# Check whether the client can handle WebP images
map $http_accept $webp_suffix {
    default   "";
    "~*webp"  ".webp";

# Check whether the client can handle AVIF images
map $http_accept $avif_suffix {
    default   "";
    "~*avif"  ".avif";
    # Fallback to WebP if the client supports WebP but not AVIF
    "~*webp"  ".webp";

server {
    # ...

    location ~* \.(?:jpg|jpeg)$ {
        add_header Vary Accept;
        # When requesting image.jpg,
        # try image.jpg.avif and image.jpg.webp first
        try_files $uri$avif_suffix $uri$webp_suffix $uri =404;

Again, to avoid generation loss, always encode your WebP and AVIF images from the highest quality you have, not from your already optimized JPEGs.

Lossless: PNG

PNG is the main lossless format of the Web.

I recommend processing your PNG files with an optimization tool such as OptiPNG, which can recompress them to a smaller size, without losing any information:

Another potentially useful program is “pngquant”:

“pngquant” works differently, and is actually not lossless: it converts PNG images to a 256-color version using an optimized palette.
This trick can sometimes reduce file size significantly, and is not too visible on images with a few hundred unique colors (perhaps up to 1,000 or 2,000).

Both are command-line tools, but are quite easy to use.

More modern lossless format: WebP

In addition to being an alternative to JPEG, WebP also provides a lossless mode, which results in smaller files than PNG.

Again, you can serve WebP to supported browsers, and fallback to PNG otherwise.

AVIF also features a lossless mode, but it’s not as optimized as WebP, and is therefore not worth using (all browsers that support AVIF also support WebP).

File size comparisons

To give you a practical example, let’s consider the 2 images I’ve embedded in the following blog post:

The chart (680 x 508) was:

As you can see, PNG and lossless WebP are totally usable for charts and infographics, and they can sometimes benefit from a 256-color palette.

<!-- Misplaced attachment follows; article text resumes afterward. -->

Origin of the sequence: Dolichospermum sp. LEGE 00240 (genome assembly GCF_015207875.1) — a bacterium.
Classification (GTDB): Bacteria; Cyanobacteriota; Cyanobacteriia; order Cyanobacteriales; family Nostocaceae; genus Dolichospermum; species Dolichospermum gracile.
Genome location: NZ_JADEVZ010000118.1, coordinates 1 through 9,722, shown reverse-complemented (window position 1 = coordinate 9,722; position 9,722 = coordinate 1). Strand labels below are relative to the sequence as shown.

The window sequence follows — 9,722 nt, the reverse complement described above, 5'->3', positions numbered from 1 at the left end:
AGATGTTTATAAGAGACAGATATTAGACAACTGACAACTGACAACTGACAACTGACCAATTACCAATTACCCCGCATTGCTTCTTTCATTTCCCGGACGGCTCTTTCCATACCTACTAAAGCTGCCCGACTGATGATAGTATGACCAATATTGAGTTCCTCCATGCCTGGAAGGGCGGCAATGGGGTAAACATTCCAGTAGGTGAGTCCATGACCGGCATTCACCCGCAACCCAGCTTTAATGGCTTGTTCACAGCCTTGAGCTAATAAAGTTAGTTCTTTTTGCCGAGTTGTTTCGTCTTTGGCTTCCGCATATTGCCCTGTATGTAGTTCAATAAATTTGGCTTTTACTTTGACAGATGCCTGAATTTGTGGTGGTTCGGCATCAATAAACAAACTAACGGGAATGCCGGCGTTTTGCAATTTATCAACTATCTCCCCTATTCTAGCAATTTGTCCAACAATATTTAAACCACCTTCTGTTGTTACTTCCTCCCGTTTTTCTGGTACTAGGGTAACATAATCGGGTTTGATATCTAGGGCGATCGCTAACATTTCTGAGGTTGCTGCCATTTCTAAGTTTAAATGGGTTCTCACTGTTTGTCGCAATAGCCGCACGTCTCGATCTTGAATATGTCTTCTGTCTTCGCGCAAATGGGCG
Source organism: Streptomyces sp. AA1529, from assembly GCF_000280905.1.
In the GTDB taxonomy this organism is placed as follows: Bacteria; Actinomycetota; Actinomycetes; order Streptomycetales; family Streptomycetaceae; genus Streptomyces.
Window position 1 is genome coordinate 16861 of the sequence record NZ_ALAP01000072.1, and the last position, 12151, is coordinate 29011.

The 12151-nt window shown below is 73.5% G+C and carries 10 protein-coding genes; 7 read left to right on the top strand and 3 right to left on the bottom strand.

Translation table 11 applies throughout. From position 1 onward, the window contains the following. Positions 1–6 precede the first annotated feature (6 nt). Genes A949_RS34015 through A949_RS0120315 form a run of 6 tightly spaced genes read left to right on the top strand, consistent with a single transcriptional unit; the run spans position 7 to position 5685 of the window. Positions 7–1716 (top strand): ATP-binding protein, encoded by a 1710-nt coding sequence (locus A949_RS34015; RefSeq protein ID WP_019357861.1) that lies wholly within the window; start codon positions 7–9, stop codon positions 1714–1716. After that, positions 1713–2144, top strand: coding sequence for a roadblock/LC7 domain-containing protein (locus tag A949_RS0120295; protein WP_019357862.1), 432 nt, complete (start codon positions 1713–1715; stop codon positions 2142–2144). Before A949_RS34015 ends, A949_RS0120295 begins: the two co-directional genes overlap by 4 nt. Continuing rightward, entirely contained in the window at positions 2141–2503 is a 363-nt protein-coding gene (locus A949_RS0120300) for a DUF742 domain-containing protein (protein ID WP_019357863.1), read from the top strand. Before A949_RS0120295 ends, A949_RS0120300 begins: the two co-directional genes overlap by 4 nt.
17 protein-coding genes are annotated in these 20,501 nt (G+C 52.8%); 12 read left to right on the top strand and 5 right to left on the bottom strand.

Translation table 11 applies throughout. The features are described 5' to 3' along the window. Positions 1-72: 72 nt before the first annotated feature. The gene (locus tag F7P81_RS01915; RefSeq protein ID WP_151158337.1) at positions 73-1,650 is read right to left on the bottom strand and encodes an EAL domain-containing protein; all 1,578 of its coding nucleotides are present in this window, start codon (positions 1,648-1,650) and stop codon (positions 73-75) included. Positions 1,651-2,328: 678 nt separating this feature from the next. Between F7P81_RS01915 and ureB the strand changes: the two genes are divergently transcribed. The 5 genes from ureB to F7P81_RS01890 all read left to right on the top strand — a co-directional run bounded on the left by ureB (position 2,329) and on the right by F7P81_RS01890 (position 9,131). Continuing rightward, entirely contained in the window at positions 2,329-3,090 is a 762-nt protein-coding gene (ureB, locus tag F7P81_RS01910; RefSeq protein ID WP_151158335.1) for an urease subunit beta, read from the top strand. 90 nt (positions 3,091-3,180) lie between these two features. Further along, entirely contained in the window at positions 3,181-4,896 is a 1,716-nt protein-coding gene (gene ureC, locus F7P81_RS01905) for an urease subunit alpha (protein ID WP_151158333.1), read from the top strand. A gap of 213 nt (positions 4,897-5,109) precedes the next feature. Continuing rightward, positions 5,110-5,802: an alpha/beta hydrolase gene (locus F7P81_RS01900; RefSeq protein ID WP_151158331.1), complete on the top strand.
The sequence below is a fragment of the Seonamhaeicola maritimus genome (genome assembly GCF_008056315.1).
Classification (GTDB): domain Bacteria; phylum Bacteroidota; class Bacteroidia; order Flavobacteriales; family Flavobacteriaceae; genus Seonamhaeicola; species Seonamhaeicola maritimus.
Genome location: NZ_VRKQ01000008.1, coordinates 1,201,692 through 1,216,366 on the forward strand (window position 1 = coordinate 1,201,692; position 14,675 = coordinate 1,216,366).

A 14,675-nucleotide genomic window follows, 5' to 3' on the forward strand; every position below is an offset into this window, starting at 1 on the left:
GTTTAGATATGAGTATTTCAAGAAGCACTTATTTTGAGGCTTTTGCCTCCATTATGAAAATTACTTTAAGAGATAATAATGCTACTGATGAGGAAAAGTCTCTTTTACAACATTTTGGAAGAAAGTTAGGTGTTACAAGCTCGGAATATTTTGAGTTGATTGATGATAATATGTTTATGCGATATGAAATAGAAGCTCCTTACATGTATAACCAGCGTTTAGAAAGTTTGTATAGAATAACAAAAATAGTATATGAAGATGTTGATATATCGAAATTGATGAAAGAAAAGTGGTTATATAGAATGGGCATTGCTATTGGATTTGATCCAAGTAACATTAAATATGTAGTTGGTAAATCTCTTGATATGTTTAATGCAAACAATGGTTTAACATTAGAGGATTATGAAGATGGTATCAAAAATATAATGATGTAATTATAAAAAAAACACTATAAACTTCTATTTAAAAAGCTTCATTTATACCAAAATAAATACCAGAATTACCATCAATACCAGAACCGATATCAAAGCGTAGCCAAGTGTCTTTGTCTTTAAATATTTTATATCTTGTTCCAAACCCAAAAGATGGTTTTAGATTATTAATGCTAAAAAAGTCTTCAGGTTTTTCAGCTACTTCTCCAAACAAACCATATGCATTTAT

The photo was initially a 4032 x 3024 JPEG with a file size of 3.6 MiB – way too big.

After scaling it down to 640 x 480, it comes out at:

As mentioned earlier, lossless formats should not be used for photos.

Animated images: GIF

Animated images are a special category of images, which are not supported by formats such as JPEG.

Animated PNG exists (APNG), but the de-facto standard format for animated images is GIF (pronounce it however you want 😜).

Know that GIF is a very inefficient format (in terms of compression), and is furthermore limited to only 256 colors.

It’s fine for small loading icons, for instance, but, please, avoid using it for large images, or video content.

If your GIF image comes out at several megabytes (MB), you should probably use an actual video format. Animated pictures have to encode every frame separately, whereas video codecs can employ more sophisticated techniques, enabling a significant file size reduction.

More modern formats: WebP and AVIF

WebP and AVIF also have animated versions, which are superior to GIF in every way.
You should use them, again, while providing a fallback to GIF.


Reducing the file size isn’t the only way to save bandwidth:
You should definitely set up a proper caching strategy.

For this blog, I use an very simple – yet extremely efficient – caching strategy:

1. Images are stored in browser cache for up to a year.
Here’s the corresponding Nginx config:

add_header Cache-Control "public, max-age=31536000";
add_header Cache-Control immutable;

Once an image is cached by the user’s browser, no further requests will be made for that image.

If I absolutely need to update the content of an image, I will update its URL in the HTML source code – for instance, by adding a query string parameter (e.g. “?version=2”). This is known as a cache busting technique.

This caching strategy can actually be used for all assets (CSS, JavaScript, …), not just images.

2. HTML documents require revalidation, so that the browser does not use an outdated cached copy:

add_header Cache-Control no-cache;
# Equivalent to the older syntax:
#add_header Cache-Control max-age=0, must-revalidate;

Don’t let the “no-cache” keyword fool you: it is not equivalent to “no-store”.
It means that, the browser will check for updates, and if the HTML document hasn’t been modified more recently than the cached copy, the server will respond with a “304 Not Modified” response code, and an empty response body.

Content delivery network

Websites with a lot of traffic can benefit from a content delivery network (CDN).

CDNs consist of geographically distributed networks of proxy servers.

This is useful when the traffic becomes too much for a single server to handle, and also speeds up image loading for users (latency and bitrate), due to their worldwide presence.

Famous CDNs include Akamai, Cloudflare, Fastly and Amazon Cloudfront.

Additionally, some companies offer image optimization services built on top of CDNs.
Examples include Cloudinary (uses Akamai) and Imgix (uses Fastly).
If you decide to use such a service, make sure to feed them the highest quality source images you can, and to tune the encoding quality to your needs, or the output images could look ugly.

Lazy loading

One last trick you can use, to save some bandwidth, is to set the “loading” attribute of your <img> elements to “lazy”:

<img loading="lazy" src="image.jpg" alt="..." />

This is used to defer loading of off-screen images until they are scrolled into view.

Of course, this only saves any bandwidth if said images are initially off-screen, and if some of your users never scroll.

And seeing images pop into view as you scroll can be slightly annoying.